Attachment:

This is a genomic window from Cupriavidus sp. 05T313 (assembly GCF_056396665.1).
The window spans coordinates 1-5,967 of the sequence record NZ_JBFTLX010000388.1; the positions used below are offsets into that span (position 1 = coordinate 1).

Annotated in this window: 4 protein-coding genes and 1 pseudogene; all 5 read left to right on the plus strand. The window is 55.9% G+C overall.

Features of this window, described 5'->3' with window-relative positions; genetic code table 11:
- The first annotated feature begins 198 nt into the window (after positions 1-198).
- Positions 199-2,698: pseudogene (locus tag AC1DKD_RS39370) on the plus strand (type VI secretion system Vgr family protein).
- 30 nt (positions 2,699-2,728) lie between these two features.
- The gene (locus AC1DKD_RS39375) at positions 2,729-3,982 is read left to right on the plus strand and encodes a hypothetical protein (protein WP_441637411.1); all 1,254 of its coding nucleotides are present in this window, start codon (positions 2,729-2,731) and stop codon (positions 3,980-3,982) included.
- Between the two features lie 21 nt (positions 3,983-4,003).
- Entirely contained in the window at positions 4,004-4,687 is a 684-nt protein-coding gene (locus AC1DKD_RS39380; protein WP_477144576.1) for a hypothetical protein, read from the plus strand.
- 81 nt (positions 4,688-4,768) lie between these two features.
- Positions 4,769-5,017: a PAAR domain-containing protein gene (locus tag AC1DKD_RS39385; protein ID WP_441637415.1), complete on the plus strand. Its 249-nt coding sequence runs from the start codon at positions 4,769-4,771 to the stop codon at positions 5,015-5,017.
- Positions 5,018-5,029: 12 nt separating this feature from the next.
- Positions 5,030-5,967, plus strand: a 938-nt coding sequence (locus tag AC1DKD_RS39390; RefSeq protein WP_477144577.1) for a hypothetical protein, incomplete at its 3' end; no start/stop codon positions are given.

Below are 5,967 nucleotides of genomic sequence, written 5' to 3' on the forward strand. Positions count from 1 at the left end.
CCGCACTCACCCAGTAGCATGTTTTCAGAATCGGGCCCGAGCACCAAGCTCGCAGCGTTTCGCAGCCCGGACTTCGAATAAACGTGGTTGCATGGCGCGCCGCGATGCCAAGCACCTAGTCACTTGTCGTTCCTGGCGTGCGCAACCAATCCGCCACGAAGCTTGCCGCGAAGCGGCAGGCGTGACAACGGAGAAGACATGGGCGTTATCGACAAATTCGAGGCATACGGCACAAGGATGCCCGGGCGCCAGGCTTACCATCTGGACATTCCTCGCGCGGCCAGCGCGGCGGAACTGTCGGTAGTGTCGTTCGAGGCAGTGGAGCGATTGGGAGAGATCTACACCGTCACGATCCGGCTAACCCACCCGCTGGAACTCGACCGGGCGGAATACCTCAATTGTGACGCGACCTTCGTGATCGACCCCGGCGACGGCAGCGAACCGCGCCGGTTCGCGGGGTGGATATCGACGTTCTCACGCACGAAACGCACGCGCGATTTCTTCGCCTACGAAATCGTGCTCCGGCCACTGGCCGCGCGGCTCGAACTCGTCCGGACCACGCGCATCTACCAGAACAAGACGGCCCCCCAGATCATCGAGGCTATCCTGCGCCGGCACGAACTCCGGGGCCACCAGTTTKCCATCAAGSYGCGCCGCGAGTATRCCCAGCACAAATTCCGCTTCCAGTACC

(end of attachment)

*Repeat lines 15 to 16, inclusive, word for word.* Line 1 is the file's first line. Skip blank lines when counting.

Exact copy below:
Below are 5,967 nucleotides of genomic sequence, written 5' to 3' on the forward strand. Positions count from 1 at the left end.
CCGCACTCACCCAGTAGCATGTTTTCAGAATCGGGCCCGAGCACCAAGCTCGCAGCGTTTCGCAGCCCGGACTTCGAATAAACGTGGTTGCATGGCGCGCCGCGATGCCAAGCACCTAGTCACTTGTCGTTCCTGGCGTGCGCAACCAATCCGCCACGAAGCTTGCCGCGAAGCGGCAGGCGTGACAACGGAGAAGACATGGGCGTTATCGACAAATTCGAGGCATACGGCACAAGGATGCCCGGGCGCCAGGCTTACCATCTGGACATTCCTCGCGCGGCCAGCGCGGCGGAACTGTCGGTAGTGTCGTTCGAGGCAGTGGAGCGATTGGGAGAGATCTACACCGTCACGATCCGGCTAACCCACCCGCTGGAACTCGACCGGGCGGAATACCTCAATTGTGACGCGACCTTCGTGATCGACCCCGGCGACGGCAGCGAACCGCGCCGGTTCGCGGGGTGGATATCGACGTTCTCACGCACGAAACGCACGCGCGATTTCTTCGCCTACGAAATCGTGCTCCGGCCACTGGCCGCGCGGCTCGAACTCGTCCGGACCACGCGCATCTACCAGAACAAGACGGCCCCCCAGATCATCGAGGCTATCCTGCGCCGGCACGAACTCCGGGGCCACCAGTTTKCCATCAAGSYGCGCCGCGAGTATRCCCAGCACAAATTCCGCTTCCAGTACC